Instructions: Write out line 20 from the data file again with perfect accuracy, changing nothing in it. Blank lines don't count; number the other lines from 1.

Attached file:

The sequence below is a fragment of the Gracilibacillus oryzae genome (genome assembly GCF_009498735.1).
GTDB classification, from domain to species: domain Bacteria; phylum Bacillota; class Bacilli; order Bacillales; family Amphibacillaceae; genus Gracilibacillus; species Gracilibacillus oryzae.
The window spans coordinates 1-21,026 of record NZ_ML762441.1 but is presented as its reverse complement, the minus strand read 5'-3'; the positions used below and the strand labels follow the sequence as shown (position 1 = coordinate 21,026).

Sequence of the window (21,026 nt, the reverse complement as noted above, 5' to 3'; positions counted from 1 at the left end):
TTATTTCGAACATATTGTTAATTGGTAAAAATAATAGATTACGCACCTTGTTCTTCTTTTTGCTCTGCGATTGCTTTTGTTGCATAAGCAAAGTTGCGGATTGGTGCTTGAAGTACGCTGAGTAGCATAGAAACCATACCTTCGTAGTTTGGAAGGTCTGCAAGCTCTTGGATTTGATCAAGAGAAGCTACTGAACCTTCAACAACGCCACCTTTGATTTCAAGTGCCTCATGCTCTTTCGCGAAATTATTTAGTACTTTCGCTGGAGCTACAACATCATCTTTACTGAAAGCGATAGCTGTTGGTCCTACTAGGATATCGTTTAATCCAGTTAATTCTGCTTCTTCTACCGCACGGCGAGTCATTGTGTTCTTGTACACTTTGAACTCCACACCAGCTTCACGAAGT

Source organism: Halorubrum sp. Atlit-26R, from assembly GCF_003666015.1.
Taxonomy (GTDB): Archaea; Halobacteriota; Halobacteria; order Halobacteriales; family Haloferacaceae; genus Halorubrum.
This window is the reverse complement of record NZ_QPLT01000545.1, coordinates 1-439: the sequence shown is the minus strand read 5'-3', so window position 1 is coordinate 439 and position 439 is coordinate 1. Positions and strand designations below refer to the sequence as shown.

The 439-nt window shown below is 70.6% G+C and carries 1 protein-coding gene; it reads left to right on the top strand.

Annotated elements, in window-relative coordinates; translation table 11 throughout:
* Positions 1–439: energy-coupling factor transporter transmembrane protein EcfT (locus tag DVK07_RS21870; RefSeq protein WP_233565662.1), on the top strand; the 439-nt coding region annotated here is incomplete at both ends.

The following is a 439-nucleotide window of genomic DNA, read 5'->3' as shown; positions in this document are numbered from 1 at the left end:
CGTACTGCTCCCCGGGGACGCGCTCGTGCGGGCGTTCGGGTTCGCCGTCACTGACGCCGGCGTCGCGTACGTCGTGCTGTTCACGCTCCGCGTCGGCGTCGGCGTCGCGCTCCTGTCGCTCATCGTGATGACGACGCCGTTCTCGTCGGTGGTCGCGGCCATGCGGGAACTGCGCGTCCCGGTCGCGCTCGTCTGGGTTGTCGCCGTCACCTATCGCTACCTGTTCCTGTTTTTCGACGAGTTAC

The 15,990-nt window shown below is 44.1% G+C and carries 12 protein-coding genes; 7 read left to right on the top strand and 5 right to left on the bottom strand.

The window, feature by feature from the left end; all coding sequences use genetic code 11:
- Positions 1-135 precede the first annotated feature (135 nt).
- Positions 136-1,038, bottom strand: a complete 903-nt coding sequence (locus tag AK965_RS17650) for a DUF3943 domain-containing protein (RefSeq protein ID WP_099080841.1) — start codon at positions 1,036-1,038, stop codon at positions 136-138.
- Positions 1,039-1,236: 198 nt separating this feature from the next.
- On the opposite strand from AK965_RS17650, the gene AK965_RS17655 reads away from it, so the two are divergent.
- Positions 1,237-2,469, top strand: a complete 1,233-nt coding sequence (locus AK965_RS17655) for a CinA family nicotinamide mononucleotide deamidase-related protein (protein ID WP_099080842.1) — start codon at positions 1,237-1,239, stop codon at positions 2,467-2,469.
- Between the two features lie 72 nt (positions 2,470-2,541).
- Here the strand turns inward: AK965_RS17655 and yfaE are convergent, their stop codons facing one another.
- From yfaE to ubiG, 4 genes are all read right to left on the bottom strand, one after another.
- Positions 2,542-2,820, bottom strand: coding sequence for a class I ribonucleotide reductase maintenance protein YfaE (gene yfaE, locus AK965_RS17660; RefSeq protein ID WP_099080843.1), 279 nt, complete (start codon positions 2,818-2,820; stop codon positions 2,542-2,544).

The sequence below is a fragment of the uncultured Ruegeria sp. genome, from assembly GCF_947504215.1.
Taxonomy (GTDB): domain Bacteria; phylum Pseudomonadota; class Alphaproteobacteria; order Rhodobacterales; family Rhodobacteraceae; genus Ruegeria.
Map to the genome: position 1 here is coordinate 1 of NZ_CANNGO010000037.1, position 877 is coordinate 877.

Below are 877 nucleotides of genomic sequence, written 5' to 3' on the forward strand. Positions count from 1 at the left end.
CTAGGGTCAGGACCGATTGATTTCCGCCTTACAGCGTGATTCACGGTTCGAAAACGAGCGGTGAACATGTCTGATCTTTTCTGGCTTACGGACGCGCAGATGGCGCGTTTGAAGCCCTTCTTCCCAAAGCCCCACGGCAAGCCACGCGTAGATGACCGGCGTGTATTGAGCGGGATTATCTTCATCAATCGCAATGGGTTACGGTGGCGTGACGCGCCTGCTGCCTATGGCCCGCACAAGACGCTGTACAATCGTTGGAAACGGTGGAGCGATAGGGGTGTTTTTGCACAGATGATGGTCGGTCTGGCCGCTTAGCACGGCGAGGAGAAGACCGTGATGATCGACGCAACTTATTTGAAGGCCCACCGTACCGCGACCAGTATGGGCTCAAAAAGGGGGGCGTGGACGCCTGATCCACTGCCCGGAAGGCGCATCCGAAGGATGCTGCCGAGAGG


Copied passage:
- Positions 1,237-2,469, top strand: a complete 1,233-nt coding sequence (locus AK965_RS17655) for a CinA family nicotinamide mononucleotide deamidase-related protein (protein ID WP_099080842.1) — start codon at positions 1,237-1,239, stop codon at positions 2,467-2,469.